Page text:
The hidden ideological obstacles to vaccination

Not only production and distribution difficulties but also ideologies of western supremacy are hindering global vaccination efforts.

Senior citizens receive the Chinese-made Sinopharm vaccine at a vaccination centre in an expo centre in Lahore on March 16, 2021 [Arif Ali/AFP]
Senior citizens receive the Chinese-made Sinopharm vaccine at a vaccination centre in an expo centre in Lahore on March 16, 2021 [Arif Ali/AFP]

So far, most world governments have managed to weather the storm of COVID-19. Countless administrations that have been unable or unwilling to implement the necessary measures to protect their citizens from the deadly virus are still in office over a year into the pandemic. This, however, could soon change as countries have now entered a race to vaccinate their citizens against COVID-19, reach herd immunity and, finally, leave this unprecedented public health emergency behind.

Governments around the world are aware that the fastest and least-costly way out of this pandemic is through widespread vaccination and they have been under immense pressure to immunise their populations as quickly as possible since the first safe and effective vaccines were announced in November 2020.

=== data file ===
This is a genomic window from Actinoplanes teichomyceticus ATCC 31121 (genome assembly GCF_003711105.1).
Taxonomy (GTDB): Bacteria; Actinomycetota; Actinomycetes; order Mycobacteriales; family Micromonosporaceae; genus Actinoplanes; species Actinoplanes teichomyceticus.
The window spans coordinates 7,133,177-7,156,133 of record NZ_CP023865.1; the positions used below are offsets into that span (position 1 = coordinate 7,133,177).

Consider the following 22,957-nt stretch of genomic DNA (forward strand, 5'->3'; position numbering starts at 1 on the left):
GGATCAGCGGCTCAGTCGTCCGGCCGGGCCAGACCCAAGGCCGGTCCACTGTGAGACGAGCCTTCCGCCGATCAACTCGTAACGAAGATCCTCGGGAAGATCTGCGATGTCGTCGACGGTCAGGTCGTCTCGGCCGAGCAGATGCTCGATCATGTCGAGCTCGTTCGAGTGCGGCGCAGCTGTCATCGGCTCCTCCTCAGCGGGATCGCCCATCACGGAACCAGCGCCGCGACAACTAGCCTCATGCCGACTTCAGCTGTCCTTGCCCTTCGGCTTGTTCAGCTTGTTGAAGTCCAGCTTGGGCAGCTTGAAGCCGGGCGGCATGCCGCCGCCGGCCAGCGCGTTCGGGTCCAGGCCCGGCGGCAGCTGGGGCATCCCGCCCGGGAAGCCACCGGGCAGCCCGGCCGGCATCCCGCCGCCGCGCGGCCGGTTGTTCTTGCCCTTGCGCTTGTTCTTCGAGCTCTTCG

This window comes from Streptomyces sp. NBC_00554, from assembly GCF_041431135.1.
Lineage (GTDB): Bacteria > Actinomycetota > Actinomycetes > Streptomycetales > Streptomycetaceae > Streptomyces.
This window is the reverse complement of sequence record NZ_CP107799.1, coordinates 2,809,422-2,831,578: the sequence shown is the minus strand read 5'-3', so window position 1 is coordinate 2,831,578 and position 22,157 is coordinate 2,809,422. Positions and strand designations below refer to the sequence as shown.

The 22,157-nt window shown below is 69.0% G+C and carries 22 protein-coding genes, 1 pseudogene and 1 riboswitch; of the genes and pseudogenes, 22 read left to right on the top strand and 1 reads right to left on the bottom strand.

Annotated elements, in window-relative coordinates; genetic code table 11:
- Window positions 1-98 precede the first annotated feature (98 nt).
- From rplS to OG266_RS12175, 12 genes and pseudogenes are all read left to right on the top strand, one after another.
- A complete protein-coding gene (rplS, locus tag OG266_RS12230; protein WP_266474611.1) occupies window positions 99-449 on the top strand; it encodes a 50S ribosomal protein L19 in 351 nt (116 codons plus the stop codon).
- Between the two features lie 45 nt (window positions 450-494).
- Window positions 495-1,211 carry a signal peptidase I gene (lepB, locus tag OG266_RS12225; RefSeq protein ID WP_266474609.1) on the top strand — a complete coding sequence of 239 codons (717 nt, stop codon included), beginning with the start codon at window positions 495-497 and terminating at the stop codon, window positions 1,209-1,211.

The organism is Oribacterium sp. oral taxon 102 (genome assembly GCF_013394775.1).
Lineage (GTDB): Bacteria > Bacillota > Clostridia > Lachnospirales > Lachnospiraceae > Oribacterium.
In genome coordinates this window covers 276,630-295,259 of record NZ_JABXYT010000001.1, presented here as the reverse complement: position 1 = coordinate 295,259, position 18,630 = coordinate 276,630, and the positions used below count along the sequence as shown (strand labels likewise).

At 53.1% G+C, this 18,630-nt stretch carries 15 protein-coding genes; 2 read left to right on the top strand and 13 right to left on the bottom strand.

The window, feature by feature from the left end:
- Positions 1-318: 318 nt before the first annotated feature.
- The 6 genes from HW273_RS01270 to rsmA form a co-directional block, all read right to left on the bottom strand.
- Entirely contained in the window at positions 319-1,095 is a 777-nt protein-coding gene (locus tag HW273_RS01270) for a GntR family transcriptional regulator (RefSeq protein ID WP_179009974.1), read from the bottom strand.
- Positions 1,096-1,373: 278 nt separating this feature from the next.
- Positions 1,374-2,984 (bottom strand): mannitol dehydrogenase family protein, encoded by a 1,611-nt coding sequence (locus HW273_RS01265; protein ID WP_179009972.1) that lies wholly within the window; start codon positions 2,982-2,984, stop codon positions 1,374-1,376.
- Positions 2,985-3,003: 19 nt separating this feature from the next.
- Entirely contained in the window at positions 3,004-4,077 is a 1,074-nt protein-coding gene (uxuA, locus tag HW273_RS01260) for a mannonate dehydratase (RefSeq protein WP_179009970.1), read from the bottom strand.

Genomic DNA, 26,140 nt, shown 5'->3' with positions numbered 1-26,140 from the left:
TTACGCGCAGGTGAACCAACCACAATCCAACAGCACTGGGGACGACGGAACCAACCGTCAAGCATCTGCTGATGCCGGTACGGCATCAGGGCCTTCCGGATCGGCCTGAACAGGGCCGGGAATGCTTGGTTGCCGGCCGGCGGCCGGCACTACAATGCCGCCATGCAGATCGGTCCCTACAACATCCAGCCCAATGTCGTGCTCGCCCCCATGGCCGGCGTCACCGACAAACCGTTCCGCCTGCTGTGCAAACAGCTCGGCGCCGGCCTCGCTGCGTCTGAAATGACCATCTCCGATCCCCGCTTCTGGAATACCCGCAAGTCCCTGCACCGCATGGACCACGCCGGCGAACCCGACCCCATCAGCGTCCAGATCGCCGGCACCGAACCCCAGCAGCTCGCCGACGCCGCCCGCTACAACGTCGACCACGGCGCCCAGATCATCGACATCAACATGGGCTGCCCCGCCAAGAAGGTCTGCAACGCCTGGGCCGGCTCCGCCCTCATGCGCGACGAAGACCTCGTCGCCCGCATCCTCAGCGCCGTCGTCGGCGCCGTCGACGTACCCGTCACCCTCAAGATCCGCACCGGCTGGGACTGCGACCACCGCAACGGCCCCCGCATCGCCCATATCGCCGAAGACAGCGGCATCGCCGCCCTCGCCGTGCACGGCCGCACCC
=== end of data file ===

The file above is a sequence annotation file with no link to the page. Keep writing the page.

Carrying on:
However, rapid mass vaccination has proved elusive for many countries for multiple reasons – many of them political or even ideological rather than practical. Injustices surrounding vaccine production and distribution left many countries without sufficient vaccine doses to immunise even the most vulnerable segments of their populations. Certain countries’ efforts to engage in so-called “vaccine diplomacy” and use the vaccines they produced or acquired as a soft power tool further widened the gap between those who have access to vaccines and those who do not. The distrust in scientists and political elites, meanwhile, resulted in a growing wave of vaccine refusal, especially in the West.